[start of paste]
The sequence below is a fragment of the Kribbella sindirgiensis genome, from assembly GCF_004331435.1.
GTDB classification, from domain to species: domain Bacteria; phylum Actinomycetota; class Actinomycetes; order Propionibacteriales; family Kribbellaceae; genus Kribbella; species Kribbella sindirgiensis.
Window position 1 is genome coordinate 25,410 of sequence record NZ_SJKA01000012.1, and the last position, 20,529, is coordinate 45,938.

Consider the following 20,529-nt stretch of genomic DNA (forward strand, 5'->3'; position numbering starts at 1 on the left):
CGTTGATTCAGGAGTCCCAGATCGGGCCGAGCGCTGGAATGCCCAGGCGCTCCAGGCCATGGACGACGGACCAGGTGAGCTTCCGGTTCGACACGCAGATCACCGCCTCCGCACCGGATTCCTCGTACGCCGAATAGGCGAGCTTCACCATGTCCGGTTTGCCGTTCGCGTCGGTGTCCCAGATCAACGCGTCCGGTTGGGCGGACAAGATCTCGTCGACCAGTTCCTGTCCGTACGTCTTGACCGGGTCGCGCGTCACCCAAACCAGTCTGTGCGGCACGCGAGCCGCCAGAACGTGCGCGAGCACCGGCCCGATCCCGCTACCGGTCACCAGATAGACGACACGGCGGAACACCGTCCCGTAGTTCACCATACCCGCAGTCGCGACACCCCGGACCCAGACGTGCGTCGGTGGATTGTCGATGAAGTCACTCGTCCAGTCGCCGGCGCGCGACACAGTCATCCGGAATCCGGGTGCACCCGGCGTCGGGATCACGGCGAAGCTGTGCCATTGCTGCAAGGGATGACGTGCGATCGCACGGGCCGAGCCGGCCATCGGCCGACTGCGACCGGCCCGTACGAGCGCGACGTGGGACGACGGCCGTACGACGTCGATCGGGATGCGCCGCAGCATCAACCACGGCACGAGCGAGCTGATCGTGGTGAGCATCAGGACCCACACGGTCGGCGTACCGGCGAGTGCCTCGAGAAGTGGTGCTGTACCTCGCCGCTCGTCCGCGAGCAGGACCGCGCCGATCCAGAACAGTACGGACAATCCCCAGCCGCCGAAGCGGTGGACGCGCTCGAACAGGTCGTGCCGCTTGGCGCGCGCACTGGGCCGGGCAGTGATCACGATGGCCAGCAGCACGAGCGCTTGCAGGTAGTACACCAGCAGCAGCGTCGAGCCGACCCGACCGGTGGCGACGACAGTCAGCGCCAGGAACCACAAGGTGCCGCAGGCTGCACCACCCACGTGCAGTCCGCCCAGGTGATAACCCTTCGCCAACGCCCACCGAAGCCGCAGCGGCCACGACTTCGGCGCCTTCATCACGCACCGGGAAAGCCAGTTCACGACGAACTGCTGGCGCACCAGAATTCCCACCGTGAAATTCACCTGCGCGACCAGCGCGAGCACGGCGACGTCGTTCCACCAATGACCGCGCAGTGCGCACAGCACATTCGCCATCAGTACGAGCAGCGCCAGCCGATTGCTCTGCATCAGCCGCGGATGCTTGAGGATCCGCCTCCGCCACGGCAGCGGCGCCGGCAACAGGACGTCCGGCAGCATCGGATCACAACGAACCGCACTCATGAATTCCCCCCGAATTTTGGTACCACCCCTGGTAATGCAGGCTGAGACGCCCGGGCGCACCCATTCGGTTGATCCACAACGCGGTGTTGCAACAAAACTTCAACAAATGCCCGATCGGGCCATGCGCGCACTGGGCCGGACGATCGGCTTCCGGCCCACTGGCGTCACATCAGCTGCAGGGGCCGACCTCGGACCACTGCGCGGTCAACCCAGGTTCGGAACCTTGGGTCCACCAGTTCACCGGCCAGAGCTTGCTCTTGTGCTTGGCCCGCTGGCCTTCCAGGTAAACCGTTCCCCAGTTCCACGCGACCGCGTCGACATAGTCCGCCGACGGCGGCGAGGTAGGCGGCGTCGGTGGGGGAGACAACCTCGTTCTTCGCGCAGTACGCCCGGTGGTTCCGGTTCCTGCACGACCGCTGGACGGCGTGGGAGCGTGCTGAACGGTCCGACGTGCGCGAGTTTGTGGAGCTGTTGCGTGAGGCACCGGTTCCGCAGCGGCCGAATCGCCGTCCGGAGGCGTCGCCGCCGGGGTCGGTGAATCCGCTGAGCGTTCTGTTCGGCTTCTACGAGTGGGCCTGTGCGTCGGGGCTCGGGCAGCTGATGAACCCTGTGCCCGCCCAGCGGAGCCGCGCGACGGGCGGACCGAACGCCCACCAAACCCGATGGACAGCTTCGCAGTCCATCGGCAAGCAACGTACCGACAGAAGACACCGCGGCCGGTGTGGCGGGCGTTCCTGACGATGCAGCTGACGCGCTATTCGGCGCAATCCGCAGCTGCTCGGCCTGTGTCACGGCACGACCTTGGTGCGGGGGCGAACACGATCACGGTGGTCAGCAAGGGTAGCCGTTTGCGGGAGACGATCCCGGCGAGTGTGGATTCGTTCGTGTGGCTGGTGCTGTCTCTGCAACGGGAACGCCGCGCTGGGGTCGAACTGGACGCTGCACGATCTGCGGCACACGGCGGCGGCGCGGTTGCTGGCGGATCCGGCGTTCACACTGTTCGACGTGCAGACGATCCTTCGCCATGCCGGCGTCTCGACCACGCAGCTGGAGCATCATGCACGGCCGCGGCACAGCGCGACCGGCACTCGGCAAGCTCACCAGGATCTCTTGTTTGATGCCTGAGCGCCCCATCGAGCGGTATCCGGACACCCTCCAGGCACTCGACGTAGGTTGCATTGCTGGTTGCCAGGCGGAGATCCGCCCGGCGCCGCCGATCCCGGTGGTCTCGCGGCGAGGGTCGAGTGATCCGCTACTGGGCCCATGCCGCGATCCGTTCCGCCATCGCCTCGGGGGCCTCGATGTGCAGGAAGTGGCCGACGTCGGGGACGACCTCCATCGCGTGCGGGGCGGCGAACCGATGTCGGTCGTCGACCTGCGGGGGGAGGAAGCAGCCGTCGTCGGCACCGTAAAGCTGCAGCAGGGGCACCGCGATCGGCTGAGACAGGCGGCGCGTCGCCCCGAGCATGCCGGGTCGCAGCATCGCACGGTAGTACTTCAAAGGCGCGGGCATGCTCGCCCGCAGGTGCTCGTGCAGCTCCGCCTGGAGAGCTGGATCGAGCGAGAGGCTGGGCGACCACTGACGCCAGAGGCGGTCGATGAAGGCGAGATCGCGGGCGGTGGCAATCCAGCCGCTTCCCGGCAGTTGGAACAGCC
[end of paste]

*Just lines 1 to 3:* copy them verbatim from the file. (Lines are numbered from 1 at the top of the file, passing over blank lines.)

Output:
The sequence below is a fragment of the Kribbella sindirgiensis genome, from assembly GCF_004331435.1.
GTDB classification, from domain to species: domain Bacteria; phylum Actinomycetota; class Actinomycetes; order Propionibacteriales; family Kribbellaceae; genus Kribbella; species Kribbella sindirgiensis.
Window position 1 is genome coordinate 25,410 of sequence record NZ_SJKA01000012.1, and the last position, 20,529, is coordinate 45,938.